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DALLAS-The bad news is the economy will need 24 to 30 months to recover. The good news is Dallas/Fort Worth’s stars are aligned to keep it leading the pack on the long road to recovery.

The region, though, won’t escape unscathed: it’s going to get even slower than it is now. In taking the region’s temperature for CRE fundamentals, Gregory Leisch, president and CEO of Delta Associates, the research arm of Transwestern Commercial Services, said Dallas/Fort Worth is destined to stay “reasonably healthy if we continue to grow jobs.” His crystal ball shows North Texas will add 30,000 jobs per year for the next three years, falling 26,500 jobs short of its average annual gain.

“It’s a sufficient rate for a sturdy real estate market if we don’t overproduce product,” Leisch told brokers, investors and bankers at last night’s TrendLines, the firm’s sixth annual forecast event for Dallas/Fort Worth held at Northwood Club in North Dallas. He pointed out that the region added 59,800 jobs between January and July, starting into the hard times as the US leader for new jobs.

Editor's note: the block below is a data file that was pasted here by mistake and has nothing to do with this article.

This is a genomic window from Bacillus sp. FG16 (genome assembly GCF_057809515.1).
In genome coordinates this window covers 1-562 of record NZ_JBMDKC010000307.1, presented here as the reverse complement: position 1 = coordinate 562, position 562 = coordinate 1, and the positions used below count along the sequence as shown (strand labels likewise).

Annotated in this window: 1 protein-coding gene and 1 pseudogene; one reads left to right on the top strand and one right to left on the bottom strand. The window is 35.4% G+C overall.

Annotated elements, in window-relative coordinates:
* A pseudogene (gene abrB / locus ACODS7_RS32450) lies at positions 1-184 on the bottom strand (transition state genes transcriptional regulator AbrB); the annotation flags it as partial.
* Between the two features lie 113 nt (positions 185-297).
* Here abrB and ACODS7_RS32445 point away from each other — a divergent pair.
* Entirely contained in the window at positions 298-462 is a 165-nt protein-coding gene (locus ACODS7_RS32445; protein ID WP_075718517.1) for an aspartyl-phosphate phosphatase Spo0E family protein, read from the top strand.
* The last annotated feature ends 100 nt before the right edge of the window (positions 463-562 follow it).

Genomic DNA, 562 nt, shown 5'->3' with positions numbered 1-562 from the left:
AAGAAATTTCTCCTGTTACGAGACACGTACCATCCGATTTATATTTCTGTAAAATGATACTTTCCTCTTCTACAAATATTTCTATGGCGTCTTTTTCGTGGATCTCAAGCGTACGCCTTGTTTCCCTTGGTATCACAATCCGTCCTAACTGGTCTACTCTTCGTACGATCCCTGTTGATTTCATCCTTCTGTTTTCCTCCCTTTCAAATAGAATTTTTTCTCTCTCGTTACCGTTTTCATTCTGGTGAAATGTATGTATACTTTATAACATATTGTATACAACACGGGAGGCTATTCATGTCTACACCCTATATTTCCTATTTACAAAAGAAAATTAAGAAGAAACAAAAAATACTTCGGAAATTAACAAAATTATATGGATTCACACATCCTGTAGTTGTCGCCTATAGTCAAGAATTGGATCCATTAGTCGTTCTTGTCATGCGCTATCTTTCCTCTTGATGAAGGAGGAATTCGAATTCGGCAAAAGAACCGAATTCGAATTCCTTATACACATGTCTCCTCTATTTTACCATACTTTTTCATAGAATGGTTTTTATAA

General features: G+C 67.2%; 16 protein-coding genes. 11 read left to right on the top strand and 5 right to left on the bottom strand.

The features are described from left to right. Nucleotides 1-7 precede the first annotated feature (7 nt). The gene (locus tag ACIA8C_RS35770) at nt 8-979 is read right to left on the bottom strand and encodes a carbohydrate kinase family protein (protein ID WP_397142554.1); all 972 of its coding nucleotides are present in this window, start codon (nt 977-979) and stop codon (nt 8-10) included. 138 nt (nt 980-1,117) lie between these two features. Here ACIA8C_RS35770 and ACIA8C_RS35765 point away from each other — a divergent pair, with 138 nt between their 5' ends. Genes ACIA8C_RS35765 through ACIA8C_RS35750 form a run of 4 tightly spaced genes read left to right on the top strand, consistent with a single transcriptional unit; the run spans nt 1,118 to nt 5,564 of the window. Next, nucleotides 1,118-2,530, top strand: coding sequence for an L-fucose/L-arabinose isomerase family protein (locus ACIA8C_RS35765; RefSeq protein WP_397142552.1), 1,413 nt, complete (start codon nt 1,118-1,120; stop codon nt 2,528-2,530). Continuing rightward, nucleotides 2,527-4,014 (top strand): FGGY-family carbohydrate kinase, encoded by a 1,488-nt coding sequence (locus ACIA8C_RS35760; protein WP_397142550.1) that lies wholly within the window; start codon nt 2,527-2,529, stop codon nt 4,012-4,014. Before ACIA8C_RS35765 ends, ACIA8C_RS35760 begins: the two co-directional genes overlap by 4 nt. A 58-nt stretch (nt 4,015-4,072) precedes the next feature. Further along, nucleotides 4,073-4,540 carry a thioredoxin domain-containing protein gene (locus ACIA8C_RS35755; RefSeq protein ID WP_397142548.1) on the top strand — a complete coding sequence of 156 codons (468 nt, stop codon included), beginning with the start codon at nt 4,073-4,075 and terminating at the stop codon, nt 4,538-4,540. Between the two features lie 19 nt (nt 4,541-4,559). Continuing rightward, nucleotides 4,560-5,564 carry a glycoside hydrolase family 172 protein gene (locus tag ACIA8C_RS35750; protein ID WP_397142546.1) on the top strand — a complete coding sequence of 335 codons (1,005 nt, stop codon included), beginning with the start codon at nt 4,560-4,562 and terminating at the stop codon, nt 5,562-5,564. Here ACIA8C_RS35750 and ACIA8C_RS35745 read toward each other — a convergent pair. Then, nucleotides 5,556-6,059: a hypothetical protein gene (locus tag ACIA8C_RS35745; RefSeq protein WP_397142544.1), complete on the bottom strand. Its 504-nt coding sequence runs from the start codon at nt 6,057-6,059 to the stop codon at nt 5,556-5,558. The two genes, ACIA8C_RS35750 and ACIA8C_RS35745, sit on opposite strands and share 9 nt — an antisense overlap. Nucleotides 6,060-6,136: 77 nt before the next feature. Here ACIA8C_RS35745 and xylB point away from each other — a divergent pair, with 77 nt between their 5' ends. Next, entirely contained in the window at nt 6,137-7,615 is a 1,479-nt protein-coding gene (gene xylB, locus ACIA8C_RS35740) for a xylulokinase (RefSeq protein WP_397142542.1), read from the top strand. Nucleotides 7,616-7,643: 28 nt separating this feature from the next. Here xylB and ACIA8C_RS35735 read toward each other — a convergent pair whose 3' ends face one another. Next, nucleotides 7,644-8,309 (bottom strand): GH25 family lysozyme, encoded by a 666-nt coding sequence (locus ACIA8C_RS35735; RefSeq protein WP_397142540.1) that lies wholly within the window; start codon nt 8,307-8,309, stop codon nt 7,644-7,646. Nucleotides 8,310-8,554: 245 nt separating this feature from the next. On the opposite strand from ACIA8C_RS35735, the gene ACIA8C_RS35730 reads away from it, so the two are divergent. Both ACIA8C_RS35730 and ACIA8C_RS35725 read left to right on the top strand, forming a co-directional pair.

Transwestern’s leaders reassured the crowd that the economic climate is primed with opportunity. And their marching orders are to perceive the glass as half full and not half empty, accept the reality and be proactive. Larry Heard, Transwestern’s president and CEO, said the brokerage firm did just that earlier this year when it cleared all its corporate debt “to put ourselves into a position to take advantage of what’s ahead.”

Delivering the lay of the land in Dallas/Fort Worth and the nation, Leisch concurred with Transwestern’s Heard and Jack Eimer, president of its Central region, that the economic news might be tough to take, but it’s laden with opportunity. “We’ve seen these times before and we’ll see them again,” Leisch said. “We will survive this.”

Leisch said it’s far from being a Great Depression. The fix to restore consumer confidence lies in restarting the housing market, positive media coverage, stabilizing credit markets, a rising US dollar and less volatile stock markets.

Leisch’s predictions for the next two years for Dallas/Fort Worth calls for rent growth of 0.5% to 1% for the office sector; 1% to 2% for the multifamily market; and 0.5% for the industrial sector. And, he believes there will be a rise in cap rates of 35 to 75 basis points annually. “Our core industries are holding up well,” he said about the region.

Each year, Transwestern honors a local company or executive as its TrendSetter. This year’s recipient was Granite Properties Inc. and its president and CEO Michael W. Dardick.

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